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New Features In Lightroom Classic CC

Adobe has added several new features to Lightroom Classic CC in the last few months, and the updates add some pretty cool functionality that makes it not only easier to work with images the way you want to, but more importantly to improve the results that are visible in your pictures. Here’s a look at the best of what’s new and how you can put it to use.

Better Tethering

I’ve used Canon DSLRs for many years and my preferred method of tethered capture (where you connect the camera to a computer with a USB cable to transfer files while shooting) has long been Lightroom. But that’s not because it has ever been particularly fast or stable. Thankfully, all Canon shooters should see improvements thanks to new updates to Lightroom’s tethering capabilities. The File menu now features a Canon-specific tethering option, so users are less likely to experience dropouts, disconnections and the inexplicable loss of image files that should have made it to the computer. Simply choose the pertinent option under the Tethered Capture heading of Lightroom’s File menu.

Rearrange the Develop Module

Photographers are nothing if not particular about their tools, and now Lightroom users can customize the Develop Module to put their favorite tools right at their fingertips and avoid having to scan past several rarely used tools to find what they need. For instance, if you rarely use the Tone Curve or Split Toning tools, you can drag those panels to the bottom of the Develop Module, replacing them with tools you use more often, such as those in the Effects and Calibration panels. Simply right-click on any Develop Module panel header and choose Customize Develop Panel from the window that pops up.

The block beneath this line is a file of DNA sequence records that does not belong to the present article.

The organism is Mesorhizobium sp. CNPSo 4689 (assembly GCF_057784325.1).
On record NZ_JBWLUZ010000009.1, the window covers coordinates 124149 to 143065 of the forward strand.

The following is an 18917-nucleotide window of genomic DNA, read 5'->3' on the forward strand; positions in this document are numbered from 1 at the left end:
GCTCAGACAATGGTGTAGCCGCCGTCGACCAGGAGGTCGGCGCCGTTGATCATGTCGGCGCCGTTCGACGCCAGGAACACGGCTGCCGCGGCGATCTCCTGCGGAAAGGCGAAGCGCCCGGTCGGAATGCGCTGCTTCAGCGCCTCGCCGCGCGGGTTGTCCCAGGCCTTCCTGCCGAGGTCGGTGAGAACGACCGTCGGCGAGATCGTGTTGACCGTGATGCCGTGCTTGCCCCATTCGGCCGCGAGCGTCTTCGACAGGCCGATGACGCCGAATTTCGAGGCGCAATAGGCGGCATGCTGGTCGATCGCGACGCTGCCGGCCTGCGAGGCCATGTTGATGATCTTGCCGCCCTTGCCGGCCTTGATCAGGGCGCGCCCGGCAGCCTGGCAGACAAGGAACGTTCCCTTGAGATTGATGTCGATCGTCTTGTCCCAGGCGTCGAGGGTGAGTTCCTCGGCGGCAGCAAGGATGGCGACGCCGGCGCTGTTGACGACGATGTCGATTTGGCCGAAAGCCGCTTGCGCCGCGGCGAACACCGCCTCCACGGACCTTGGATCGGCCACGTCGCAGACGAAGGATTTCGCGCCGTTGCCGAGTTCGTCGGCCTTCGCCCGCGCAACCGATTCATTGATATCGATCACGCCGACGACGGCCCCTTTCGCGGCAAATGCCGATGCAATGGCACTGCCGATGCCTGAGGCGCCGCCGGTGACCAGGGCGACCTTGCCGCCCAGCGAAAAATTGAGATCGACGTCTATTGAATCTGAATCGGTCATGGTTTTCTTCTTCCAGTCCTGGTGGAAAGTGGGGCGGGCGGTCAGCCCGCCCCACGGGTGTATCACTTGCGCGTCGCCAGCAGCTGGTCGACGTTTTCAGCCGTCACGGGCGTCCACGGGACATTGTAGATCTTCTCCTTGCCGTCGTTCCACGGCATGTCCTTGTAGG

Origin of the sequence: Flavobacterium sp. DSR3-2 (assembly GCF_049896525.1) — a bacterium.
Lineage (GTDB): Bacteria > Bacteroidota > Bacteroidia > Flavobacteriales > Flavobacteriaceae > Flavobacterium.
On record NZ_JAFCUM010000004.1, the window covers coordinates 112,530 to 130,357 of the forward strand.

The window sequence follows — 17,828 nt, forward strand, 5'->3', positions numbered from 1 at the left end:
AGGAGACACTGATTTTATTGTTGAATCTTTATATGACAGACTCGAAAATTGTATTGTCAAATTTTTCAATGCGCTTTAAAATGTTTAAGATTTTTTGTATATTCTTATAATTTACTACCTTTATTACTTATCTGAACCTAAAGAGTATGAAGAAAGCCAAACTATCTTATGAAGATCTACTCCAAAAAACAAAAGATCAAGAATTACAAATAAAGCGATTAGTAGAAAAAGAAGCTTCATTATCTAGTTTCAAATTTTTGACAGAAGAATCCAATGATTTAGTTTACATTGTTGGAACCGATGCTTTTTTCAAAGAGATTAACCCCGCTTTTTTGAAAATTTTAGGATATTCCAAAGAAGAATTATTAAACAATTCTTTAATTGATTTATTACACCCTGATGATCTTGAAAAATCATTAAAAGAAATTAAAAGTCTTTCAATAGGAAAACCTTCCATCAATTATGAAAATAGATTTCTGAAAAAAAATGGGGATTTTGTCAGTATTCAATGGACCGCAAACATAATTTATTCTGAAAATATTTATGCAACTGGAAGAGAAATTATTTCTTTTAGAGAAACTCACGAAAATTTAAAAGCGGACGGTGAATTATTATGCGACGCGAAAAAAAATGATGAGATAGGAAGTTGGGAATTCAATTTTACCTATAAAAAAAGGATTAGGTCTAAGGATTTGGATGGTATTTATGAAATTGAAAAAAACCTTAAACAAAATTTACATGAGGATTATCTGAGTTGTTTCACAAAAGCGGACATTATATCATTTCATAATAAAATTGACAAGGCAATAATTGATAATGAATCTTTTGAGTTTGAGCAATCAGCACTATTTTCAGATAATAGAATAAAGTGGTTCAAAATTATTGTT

Improved High-ISO Rendering

The new Process Version 5 update improves Lightroom’s RAW image processing in a way that minimizes colorcast in high ISO images, improving image quality for photographers who use any camera while shooting in low light. Better color is complemented by lower noise, which also manifests itself in the Dehaze slider’s negative values. Best of all, these improvements are automatic and don’t require any special input by the user.

Depth Range Masking

The most unique of Lightroom’s new features, in my opinion, is the introduction of depth range masking. This tool allows Lightroom to behave in a way familiar to iPhone users who use Portrait mode to create the appearance of shallow depth of field for stronger compositions. The iPhone automatically makes a quick mask based on depth to separate the subject from the background, and now Lightroom users can have that same kind of control. When working with HEIC photos—Apple’s new image format that has largely replaced JPEGs in its products—Lightroom users can harness the power of that depth data that’s captured by the camera and recorded in the HEIC file. Lightroom can access that data in the Range Mask options of the Brush settings area of the Adjustment panel. Simply choose Depth as the Range Mask type (under the adjustment brush panel) and then adjust the slider to modify the range or click and drag on the image area to be adjusted. The Smoothness slider also helps fine-tune the transition between foreground and background areas. With the depth range properly selected, image adjustments may be selectively applied between foreground and background elements. This is no doubt just the beginning of a technology that’s likely to find its way into all kinds of cameras and image processing software going forward.

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